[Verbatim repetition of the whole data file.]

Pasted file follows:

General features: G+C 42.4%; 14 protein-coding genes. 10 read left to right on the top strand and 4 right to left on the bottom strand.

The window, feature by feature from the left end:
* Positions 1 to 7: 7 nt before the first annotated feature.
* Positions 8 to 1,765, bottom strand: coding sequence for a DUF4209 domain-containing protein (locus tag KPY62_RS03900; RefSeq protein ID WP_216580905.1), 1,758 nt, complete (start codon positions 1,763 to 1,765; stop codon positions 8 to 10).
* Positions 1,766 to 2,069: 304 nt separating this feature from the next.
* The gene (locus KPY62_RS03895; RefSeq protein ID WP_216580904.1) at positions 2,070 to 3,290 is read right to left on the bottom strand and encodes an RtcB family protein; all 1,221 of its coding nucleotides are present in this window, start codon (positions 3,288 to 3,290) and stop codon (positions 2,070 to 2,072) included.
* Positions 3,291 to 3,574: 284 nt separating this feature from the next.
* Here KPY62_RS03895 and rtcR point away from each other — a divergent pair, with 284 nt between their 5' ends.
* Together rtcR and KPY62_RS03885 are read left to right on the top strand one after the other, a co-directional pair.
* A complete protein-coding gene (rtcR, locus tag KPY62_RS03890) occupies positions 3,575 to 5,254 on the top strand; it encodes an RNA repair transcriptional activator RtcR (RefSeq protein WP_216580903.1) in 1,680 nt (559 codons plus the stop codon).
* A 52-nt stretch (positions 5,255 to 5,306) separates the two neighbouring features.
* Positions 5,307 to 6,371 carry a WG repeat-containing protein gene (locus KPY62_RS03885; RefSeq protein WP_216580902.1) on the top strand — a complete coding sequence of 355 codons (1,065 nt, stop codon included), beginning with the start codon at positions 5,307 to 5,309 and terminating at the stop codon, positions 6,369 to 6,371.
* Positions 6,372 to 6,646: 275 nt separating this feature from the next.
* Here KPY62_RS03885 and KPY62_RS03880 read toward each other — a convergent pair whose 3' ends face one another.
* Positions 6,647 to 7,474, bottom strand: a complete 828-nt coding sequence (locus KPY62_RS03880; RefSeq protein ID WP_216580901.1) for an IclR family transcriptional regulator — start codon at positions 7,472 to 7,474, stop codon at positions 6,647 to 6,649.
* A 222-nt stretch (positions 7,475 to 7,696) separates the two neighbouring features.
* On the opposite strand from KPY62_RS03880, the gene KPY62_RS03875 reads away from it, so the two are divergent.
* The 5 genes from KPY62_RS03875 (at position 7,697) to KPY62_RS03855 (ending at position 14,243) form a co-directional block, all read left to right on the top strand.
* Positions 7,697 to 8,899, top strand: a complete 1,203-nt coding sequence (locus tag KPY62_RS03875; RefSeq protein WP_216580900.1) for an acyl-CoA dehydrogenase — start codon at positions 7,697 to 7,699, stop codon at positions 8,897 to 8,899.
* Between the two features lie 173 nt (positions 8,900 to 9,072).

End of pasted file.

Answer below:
General features: G+C 42.4%; 14 protein-coding genes. 10 read left to right on the top strand and 4 right to left on the bottom strand.

The window, feature by feature from the left end:
* Positions 1 to 7: 7 nt before the first annotated feature.
* Positions 8 to 1,765, bottom strand: coding sequence for a DUF4209 domain-containing protein (locus tag KPY62_RS03900; RefSeq protein ID WP_216580905.1), 1,758 nt, complete (start codon positions 1,763 to 1,765; stop codon positions 8 to 10).
* Positions 1,766 to 2,069: 304 nt separating this feature from the next.
* The gene (locus KPY62_RS03895; RefSeq protein ID WP_216580904.1) at positions 2,070 to 3,290 is read right to left on the bottom strand and encodes an RtcB family protein; all 1,221 of its coding nucleotides are present in this window, start codon (positions 3,288 to 3,290) and stop codon (positions 2,070 to 2,072) included.
* Positions 3,291 to 3,574: 284 nt separating this feature from the next.
* Here KPY62_RS03895 and rtcR point away from each other — a divergent pair, with 284 nt between their 5' ends.
* Together rtcR and KPY62_RS03885 are read left to right on the top strand one after the other, a co-directional pair.
* A complete protein-coding gene (rtcR, locus tag KPY62_RS03890) occupies positions 3,575 to 5,254 on the top strand; it encodes an RNA repair transcriptional activator RtcR (RefSeq protein WP_216580903.1) in 1,680 nt (559 codons plus the stop codon).
* A 52-nt stretch (positions 5,255 to 5,306) separates the two neighbouring features.
* Positions 5,307 to 6,371 carry a WG repeat-containing protein gene (locus KPY62_RS03885; RefSeq protein WP_216580902.1) on the top strand — a complete coding sequence of 355 codons (1,065 nt, stop codon included), beginning with the start codon at positions 5,307 to 5,309 and terminating at the stop codon, positions 6,369 to 6,371.
* Positions 6,372 to 6,646: 275 nt separating this feature from the next.
* Here KPY62_RS03885 and KPY62_RS03880 read toward each other — a convergent pair whose 3' ends face one another.
* Positions 6,647 to 7,474, bottom strand: a complete 828-nt coding sequence (locus KPY62_RS03880; RefSeq protein ID WP_216580901.1) for an IclR family transcriptional regulator — start codon at positions 7,472 to 7,474, stop codon at positions 6,647 to 6,649.
* A 222-nt stretch (positions 7,475 to 7,696) separates the two neighbouring features.
* On the opposite strand from KPY62_RS03880, the gene KPY62_RS03875 reads away from it, so the two are divergent.
* The 5 genes from KPY62_RS03875 (at position 7,697) to KPY62_RS03855 (ending at position 14,243) form a co-directional block, all read left to right on the top strand.
* Positions 7,697 to 8,899, top strand: a complete 1,203-nt coding sequence (locus tag KPY62_RS03875; RefSeq protein WP_216580900.1) for an acyl-CoA dehydrogenase — start codon at positions 7,697 to 7,699, stop codon at positions 8,897 to 8,899.
* Between the two features lie 173 nt (positions 8,900 to 9,072).